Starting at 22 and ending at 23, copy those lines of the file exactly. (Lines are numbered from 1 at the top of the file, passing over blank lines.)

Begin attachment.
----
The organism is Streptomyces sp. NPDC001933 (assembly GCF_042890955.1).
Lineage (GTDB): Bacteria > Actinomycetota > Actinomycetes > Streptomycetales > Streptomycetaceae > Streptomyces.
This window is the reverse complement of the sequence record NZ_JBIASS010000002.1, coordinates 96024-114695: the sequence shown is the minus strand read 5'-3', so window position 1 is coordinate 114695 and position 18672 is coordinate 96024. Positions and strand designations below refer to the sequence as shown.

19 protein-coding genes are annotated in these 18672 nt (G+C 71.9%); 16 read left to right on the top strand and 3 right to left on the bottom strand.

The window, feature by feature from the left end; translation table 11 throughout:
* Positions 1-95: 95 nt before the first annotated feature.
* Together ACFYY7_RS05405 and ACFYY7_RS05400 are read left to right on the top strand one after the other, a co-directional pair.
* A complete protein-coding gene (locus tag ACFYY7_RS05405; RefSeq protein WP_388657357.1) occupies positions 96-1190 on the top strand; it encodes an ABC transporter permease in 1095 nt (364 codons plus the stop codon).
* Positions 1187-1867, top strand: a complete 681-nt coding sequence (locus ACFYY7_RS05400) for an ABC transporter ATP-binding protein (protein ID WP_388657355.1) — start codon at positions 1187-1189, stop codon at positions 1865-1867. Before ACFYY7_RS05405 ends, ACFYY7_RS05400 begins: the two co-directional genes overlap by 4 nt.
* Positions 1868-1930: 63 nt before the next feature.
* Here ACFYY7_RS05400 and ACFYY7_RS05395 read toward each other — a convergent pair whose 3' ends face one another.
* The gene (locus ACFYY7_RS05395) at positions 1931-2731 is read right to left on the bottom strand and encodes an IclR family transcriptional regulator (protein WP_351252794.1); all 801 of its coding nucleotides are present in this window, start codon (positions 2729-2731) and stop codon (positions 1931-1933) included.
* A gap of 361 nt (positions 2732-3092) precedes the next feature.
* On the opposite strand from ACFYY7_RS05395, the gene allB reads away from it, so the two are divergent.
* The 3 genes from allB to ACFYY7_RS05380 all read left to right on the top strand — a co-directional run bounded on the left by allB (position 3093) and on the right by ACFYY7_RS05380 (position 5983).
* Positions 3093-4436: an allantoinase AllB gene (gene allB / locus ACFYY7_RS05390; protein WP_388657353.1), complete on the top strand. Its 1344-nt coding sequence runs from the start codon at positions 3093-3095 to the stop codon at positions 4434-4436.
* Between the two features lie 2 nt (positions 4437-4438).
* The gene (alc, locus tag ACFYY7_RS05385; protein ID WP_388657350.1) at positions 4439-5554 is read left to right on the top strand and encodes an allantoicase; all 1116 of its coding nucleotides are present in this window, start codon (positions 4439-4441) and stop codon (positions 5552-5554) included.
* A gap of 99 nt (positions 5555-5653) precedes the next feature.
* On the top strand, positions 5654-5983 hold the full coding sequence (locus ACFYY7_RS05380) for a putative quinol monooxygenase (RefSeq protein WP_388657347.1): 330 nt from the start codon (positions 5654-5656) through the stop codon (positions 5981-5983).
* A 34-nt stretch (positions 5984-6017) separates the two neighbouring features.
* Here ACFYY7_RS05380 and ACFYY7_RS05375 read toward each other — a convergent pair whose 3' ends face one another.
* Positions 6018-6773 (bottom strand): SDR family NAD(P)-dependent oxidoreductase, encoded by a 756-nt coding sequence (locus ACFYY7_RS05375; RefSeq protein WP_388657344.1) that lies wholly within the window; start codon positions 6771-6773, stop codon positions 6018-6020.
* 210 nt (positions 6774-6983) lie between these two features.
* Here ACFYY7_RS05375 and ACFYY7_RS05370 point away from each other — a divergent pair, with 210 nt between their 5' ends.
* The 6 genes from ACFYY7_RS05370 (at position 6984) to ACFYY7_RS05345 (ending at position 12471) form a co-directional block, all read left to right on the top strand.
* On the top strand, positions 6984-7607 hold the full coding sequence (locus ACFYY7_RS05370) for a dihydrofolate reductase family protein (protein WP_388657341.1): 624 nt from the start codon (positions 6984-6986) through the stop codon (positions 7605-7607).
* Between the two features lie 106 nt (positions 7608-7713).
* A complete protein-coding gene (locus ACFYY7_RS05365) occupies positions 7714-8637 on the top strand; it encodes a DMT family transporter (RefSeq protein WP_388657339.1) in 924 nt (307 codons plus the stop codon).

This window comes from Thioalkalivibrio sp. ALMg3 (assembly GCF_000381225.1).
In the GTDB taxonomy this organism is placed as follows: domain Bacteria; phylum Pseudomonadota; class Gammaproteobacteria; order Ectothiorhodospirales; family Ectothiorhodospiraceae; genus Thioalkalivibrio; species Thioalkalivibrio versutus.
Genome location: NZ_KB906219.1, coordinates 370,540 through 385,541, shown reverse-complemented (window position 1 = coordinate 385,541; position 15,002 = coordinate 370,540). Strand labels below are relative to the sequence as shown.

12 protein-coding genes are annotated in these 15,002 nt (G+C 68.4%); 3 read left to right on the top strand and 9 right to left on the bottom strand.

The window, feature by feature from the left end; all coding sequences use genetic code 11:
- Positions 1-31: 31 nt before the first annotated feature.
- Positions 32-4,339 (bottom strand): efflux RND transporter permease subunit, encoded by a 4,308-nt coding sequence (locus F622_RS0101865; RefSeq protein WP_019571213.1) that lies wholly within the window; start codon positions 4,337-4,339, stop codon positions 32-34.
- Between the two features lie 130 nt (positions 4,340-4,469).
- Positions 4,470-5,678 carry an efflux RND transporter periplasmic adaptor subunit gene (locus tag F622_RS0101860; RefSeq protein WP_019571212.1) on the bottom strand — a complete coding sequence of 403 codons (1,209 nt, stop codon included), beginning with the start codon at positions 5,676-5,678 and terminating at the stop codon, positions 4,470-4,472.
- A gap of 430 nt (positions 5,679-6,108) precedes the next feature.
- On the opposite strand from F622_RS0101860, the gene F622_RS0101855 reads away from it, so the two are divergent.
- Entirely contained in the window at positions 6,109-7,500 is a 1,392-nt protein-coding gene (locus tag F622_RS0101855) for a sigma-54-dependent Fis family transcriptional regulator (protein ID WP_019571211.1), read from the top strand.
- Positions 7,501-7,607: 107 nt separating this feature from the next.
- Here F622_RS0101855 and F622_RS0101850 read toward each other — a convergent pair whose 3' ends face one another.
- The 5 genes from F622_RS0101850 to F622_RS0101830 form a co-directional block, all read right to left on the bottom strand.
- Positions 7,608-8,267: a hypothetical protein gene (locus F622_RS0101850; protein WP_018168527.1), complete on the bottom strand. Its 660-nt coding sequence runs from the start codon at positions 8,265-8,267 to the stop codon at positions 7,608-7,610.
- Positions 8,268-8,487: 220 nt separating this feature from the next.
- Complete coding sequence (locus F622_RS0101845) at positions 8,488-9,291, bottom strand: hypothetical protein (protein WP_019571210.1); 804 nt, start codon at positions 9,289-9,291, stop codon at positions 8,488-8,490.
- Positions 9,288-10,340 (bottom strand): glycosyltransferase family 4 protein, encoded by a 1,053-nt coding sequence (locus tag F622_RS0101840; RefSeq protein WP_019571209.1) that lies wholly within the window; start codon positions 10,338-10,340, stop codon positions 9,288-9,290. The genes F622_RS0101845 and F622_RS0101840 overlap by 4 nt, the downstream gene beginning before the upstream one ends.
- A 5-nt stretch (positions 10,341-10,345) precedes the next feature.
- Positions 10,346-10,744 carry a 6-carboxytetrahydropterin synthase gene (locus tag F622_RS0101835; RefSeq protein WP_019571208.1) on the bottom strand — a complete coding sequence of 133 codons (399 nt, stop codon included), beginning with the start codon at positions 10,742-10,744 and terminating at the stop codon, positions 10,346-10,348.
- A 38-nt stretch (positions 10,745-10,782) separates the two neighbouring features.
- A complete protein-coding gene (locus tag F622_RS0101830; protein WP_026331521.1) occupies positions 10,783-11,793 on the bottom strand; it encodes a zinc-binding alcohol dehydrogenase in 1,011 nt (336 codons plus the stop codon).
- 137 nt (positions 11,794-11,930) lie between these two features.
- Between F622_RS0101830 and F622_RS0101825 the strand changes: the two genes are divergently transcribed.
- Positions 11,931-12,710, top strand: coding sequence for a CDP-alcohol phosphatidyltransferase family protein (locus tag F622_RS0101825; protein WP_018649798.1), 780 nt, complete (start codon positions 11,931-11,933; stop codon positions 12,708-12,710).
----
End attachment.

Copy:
* Here ACFYY7_RS05380 and ACFYY7_RS05375 read toward each other — a convergent pair whose 3' ends face one another.
* Positions 6018-6773 (bottom strand): SDR family NAD(P)-dependent oxidoreductase, encoded by a 756-nt coding sequence (locus ACFYY7_RS05375; RefSeq protein WP_388657344.1) that lies wholly within the window; start codon positions 6771-6773, stop codon positions 6018-6020.